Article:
On one of the pages I follow, a question about the USS Ling caught my attention:
“I’m curious what is so rare about this submarine? What is unique about her that justifies saving her over another similar sub?”
My response proved that the spark is still there:
Your question referred to “another similar sub.” There aren’t many left.
Quantifying the significance for things like the Ling is relies on careful interpretation. Most people might look at her and see either an eyesore, “some war thing,” or scrap value. For folks like Paul, the Ling (in its present state) might represent a colossal failure of an organization to either preserve it or relocate it before the point of problematic return.
I see the Ling as a ghost of a former time when people actually were interested in bringing history to their community… either feisty Vets or inspired civilians who campaigned long and hard to bring her to Hackensack. I also see it as a sad reminder of the commodization of history: unless there is a recent movie or shiny documentary about it or the area of concern, then the general public’s interest is fleeting, at best. As a result, the pool of potential candidates to continue generating interest in these boats is slowly shrinking… leading to even more challenges in finding the crazed folks who shun lucrative and easier opportunities for the sake of these boats and their stories.
This rant wasn’t an attack or meant to be me being perched upon a soapbox, but the problem of interest and potential neglect is not limited to the Ling. As we drift farther from the events or individuals who made history, the tangible artifacts of those people and events will continue to be threatened by an unimpressed, unmoved, and uninspired mob with an exponentially decreasing attention span. Whether it is a sub, a collection of armor, a painting, a sculpture, or whatever – my greatest fear is that your honest question (again, not to attack) will be the rule and not the exception for anything from the past.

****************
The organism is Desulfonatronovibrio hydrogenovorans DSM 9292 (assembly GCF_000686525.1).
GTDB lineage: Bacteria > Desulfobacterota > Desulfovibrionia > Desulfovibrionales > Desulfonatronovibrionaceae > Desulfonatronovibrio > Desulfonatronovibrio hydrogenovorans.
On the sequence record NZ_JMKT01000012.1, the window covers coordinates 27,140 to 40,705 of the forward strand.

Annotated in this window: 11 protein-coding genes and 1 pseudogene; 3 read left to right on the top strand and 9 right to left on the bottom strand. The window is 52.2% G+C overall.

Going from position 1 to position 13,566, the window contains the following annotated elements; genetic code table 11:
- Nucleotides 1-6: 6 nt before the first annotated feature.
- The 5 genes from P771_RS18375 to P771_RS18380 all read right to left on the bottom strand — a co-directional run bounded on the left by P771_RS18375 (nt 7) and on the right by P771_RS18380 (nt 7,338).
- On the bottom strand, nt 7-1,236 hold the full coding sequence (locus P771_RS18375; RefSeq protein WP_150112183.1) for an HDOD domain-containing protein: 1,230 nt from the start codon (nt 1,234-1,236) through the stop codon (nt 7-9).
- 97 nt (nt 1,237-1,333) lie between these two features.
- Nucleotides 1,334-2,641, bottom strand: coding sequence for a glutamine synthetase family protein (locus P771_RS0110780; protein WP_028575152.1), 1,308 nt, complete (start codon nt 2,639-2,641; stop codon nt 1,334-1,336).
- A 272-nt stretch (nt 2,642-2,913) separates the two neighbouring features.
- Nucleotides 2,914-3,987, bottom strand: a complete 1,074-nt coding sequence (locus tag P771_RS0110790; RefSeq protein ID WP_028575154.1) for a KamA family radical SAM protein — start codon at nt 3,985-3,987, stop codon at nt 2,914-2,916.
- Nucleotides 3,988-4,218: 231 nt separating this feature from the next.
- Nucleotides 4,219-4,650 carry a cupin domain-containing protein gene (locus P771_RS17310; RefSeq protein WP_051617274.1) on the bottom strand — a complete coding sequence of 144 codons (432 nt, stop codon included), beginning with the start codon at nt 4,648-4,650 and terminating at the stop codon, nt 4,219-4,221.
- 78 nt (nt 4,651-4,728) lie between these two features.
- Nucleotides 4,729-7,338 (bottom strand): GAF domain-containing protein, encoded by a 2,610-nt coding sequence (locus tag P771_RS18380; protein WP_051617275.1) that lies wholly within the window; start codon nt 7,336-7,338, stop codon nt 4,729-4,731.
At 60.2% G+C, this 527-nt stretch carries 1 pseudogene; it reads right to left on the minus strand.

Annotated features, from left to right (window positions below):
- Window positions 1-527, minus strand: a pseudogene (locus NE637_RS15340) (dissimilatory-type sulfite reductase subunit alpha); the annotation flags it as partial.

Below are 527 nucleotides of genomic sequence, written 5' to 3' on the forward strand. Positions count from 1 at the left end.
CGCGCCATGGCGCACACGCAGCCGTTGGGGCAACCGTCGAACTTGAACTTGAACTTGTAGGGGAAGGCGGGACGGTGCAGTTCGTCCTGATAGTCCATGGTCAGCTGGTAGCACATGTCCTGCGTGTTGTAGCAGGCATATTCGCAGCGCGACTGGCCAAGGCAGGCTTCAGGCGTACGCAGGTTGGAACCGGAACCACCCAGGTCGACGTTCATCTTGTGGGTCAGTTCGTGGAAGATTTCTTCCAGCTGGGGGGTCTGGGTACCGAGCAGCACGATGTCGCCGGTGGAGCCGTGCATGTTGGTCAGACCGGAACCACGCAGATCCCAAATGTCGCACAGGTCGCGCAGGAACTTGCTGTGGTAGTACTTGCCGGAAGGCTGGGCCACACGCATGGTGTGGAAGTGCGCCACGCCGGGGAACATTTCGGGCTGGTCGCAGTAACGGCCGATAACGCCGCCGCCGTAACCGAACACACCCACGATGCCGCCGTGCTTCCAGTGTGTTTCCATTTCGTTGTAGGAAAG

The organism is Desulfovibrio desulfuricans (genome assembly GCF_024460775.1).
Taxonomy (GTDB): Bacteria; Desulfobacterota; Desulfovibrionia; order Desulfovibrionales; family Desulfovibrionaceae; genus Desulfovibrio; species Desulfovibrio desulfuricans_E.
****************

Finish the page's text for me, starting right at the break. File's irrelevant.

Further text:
I wrote this back in December of 2015:
My desktop background is a slideshow of American submarines in action during World War Two, and this picture happened to be the one displayed when I sat down to sort out various research projects. Since details fascinate me, I noted the proximity of the boat to the beach and – most importantly – the spray kicked up from the exhaust of the diesels while there were no indications of fore or aft movement of the sub.
Since my collection of photographs typically bear no identification of the date or boat, I had to do an odd Google search to find the thousand words behind the photograph. It turns out that this was one of several photos of the 1Apr44 rescue of Ensign John Galvin by the USS Harder (SS-257). Digging more into the patrol reports available online, I happily lost about an hour reading about how the boat was maneuvered 1500 yards from the beach, scraping the bottom of the hull on the reef and both screws being used to hold position long enough for volunteers to brave sniper fire and rescue the downed pilot.
While there is much more to this story than the brief credit I give here, I will probably never get tired of examples of insane bravery of a generation which is slowly fading away to mere words on a page. The risks undertaken for the rescue of a fellow countryman never met… to delicately position a vital and far from maneuverable craft in shallow, unfamiliar waters… to defy self-preservation and succumb to convenient resignation for the fate one man… Yeah, these stories are extremely interesting glimpses as to how things can be done right.
Would it have been better to save the Harder rather than the Ling?
Well, no – the Harder was lost at sea in ’44… but what about the Archerfish (sank the carrier Shinanao in ’44) or Puffer (one of the 28 subs made in Manitowoc and later brutally pounded by depth charges in ’43 but survived)…?
However, we are presently left with what we have… perhaps someone way back when looked at the rows of boats and failed to appreciate their individual stories.
My point is that if one picture can inspire, then being in the presence of these boats could do even more, regardless of where the individual is from or how they can use that to build upon later.
I think the horse has been beaten, and I hope that you get what I’m saying… that the problem isn’t just with submarine museums, or people, but the art of bringing them together in a viable manner – today and tomorrow.